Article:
Unlike EUS-FNA, routine use of OCE has not been widely evaluated in EUS-FNB. The nature of the bulk tissue acquired by FNB makes it less amenable to thin smear preparation and OCE. Alternative assessments include “touch preparation” in which the core biopsy is lightly touched or rolled onto a glass slide to exfoliate cells for cytological analysis and a gross inspection for bulk tissue. Results from one study revealed that the overall accuracy of FNA was 76%, the overall accuracy TCB was 76% (P=ns), and the overall accuracy of the combination of FNA and TCB was 95% (P=0.07) [62]. There were no differences in EUS-TCB accuracy compared to the accuracy of FNA with OCE. One retrospective study that evaluated formalin fixed-paraffin embedded (FFPE) cores only (Procore needle, Cook Medical) demonstrated no additional diagnostic yield compared to conventional EUSFNA [63] .The routine use of OCE for EUS-FNB is thus not recommended because the available evidence suggests that it does not improve diagnostic yield [8]. Therefore improved needle design and more prospective RCTs are needed to evaluate the effectiveness of EUS-FNB with or without OCE. However, EUS-FNB can be used as a salvage technique when the results from the conventional EUSFNA are inadequate [8]. Several studies have reported that show EUS-FNB is safe with comparable adverse events to those of EUS-FNA [64, 65].

Perspectives: How to Assess Specimen Adequacy

Most trials have shown that gross specimen evaluation by the endosonographer at the time of the procedure is important for evaluating the specimen’s adequacy. The biopsy specimens are carefully retrieved from the needle lumen by air push or advancing the stylet. The specimen is then placed in buffered formalin, embedded in paraffin, and stained with Hematoxylin and Eosin for histological evaluation. Several factors determine the adequacy of the specimen, such as tumor cellularity, the presence of necrosis, the presence of blood, and the ratio of tumor cells to stroma [26, 66]. In one prospective study on pancreatic neuroendocrine tumors, the specimens obtained by EUSFNA were sufficient for histological diagnosis in 93.3%. The primary outcome of the study was Ki-67 immunostaining determination, which was accomplished by 92.9% by EUS-FNA [64]. However, in one study, histology quality and diagnostic yield was compared between procore FNB and standard FNA needle. The results showed that the overall diagnostic rate for the FNA group was 90%, but it was 100% for the FNB group. In most studies, the maximum length of the tissue core was measured after the procedure. At least 4-5 mm length of sample core or more is needed to make a histological assessment, and this is more likely to produce a diagnosis than the sample core, which are smaller [67-71]. In some studies adequacy has been described as when the specimen contains whitish material (presumed core tissue) obtained by EUSFNB. Results from such studies have demonstrated that there is a high correlation between this visible core and adequate histologic specimens [7, 71, 72]. Inadequacy is also defined in some studies as specimens that contain no representative or useful tissue for rendering a pathologic diagnosis [73]. The tissue derived from the EUS FNB was judged adequate for obtaining a histology-based diagnosis, while retrieved material was judged inadequate if it was not sufficient to firmly establish a diagnosis [64]. However, most core biopsies are directly placed into formalin without evaluation of adequacy by touch preparation at the time of procedure. On site touch preparation assessment of core biopsies is often performed to direct the procedure and identify the appropriate time to conclude the procedure. Its utility, however, is debatable. In one study, the diagnostic yield was equal or greater for the needle biopsies without touch preparation relative to FNA [52]. In another observational study, touch preparation of core tissue improved the diagnostic accuracy of EUSFNB when compared to EUS-FNB alone [74]. Therefore larger, well controlled studies are needed to evaluate the effectiveness and diagnostic yield of EUS-FNB with touch preparation.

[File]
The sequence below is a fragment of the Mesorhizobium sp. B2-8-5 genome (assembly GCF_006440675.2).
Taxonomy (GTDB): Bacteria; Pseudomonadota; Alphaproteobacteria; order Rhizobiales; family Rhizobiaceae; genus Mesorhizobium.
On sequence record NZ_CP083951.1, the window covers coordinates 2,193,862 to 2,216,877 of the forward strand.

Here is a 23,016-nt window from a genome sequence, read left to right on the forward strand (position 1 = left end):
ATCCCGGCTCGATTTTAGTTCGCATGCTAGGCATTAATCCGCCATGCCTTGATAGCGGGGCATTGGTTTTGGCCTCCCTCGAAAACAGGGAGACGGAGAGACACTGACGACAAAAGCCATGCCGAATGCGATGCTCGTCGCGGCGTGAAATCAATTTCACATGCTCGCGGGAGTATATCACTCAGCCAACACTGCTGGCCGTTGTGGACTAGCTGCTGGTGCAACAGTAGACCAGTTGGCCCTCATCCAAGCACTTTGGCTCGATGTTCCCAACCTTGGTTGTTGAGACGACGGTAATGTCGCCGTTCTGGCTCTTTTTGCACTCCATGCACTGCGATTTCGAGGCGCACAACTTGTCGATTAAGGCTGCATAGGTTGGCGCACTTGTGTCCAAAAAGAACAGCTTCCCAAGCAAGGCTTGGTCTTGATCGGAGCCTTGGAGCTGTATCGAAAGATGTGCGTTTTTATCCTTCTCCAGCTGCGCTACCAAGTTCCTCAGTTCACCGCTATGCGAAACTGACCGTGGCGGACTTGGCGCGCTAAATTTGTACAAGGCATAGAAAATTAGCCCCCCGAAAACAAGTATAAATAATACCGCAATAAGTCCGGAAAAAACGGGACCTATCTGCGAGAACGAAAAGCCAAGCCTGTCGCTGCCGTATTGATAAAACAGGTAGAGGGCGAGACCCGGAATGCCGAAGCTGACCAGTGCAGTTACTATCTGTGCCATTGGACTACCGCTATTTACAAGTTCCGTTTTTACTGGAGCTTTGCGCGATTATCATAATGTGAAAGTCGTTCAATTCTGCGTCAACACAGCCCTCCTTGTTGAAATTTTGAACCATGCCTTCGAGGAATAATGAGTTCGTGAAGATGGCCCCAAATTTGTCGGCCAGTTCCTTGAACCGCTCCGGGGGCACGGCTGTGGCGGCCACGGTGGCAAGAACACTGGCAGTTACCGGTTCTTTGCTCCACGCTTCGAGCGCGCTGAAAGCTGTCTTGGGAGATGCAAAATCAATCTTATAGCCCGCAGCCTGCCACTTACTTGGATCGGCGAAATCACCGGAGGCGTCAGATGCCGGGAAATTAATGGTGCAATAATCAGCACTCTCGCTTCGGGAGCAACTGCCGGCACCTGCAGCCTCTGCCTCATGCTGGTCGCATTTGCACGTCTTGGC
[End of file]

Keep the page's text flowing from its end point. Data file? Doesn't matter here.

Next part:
Summary and Future Directions

Pancreatic cancer is characterized by several variations in biological behaviors and genes. Adequate tissue acquisition will be essential for exploring potential molecular markers and their role in individualized cancer therapy. Short-term goals include determining whether RNA and DNA can be extracted and profiled from FNA/FNB samples. Preliminary studies suggest that EUS-FNA allows the extraction of sufficient RNA to allow molecular tests such as K-ras mutation analysis, Ki-67 determination and realtime polymerase chain reactions [67, 75]. In summary, EUS-FNA has been demonstrated to be effective and safe for sampling the pancreas and related tissues. Advances in techniques and needles have improved specimen adequacy and procedural efficiency. Recent evidence suggests that EUS-FNA and FNB are likely to enable personalized therapy by allowing the characterization of genomic alterations and predictors of optimal therapy. In addition, well designed RCTs will be beneficial for defining the role of OCE in the field of EUS-FNB and efficacy of histology needles.

Conflicts of interest

Michael Wallace reports consulting income from Olympus Corp and grant support from Boston Scientific and Cosmo pharmaceuticals.